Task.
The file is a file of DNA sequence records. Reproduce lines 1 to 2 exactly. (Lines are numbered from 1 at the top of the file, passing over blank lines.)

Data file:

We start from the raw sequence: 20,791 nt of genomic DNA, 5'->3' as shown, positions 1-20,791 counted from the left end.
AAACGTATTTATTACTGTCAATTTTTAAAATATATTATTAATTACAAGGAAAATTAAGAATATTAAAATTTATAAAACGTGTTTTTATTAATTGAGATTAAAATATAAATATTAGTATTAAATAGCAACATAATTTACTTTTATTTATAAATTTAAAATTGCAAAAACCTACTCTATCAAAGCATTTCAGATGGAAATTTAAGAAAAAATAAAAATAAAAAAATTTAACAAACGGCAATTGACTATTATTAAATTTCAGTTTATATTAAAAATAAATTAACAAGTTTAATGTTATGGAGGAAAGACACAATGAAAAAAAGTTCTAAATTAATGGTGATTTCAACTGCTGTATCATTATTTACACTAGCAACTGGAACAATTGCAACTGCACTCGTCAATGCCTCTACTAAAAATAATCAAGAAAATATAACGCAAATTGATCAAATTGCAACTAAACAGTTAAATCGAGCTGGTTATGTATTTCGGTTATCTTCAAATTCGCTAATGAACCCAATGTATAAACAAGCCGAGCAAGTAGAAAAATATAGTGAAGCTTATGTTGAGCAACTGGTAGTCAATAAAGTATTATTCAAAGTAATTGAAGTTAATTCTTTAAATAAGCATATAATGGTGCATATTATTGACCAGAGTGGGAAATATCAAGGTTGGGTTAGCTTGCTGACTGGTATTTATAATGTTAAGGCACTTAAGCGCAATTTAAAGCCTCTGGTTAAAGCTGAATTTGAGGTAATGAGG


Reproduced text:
We start from the raw sequence: 20,791 nt of genomic DNA, 5'->3' as shown, positions 1-20,791 counted from the left end.
AAACGTATTTATTACTGTCAATTTTTAAAATATATTATTAATTACAAGGAAAATTAAGAATATTAAAATTTATAAAACGTGTTTTTATTAATTGAGATTAAAATATAAATATTAGTATTAAATAGCAACATAATTTACTTTTATTTATAAATTTAAAATTGCAAAAACCTACTCTATCAAAGCATTTCAGATGGAAATTTAAGAAAAAATAAAAATAAAAAAATTTAACAAACGGCAATTGACTATTATTAAATTTCAGTTTATATTAAAAATAAATTAACAAGTTTAATGTTATGGAGGAAAGACACAATGAAAAAAAGTTCTAAATTAATGGTGATTTCAACTGCTGTATCATTATTTACACTAGCAACTGGAACAATTGCAACTGCACTCGTCAATGCCTCTACTAAAAATAATCAAGAAAATATAACGCAAATTGATCAAATTGCAACTAAACAGTTAAATCGAGCTGGTTATGTATTTCGGTTATCTTCAAATTCGCTAATGAACCCAATGTATAAACAAGCCGAGCAAGTAGAAAAATATAGTGAAGCTTATGTTGAGCAACTGGTAGTCAATAAAGTATTATTCAAAGTAATTGAAGTTAATTCTTTAAATAAGCATATAATGGTGCATATTATTGACCAGAGTGGGAAATATCAAGGTTGGGTTAGCTTGCTGACTGGTATTTATAATGTTAAGGCACTTAAGCGCAATTTAAAGCCTCTGGTTAAAGCTGAATTTGAGGTAATGAGG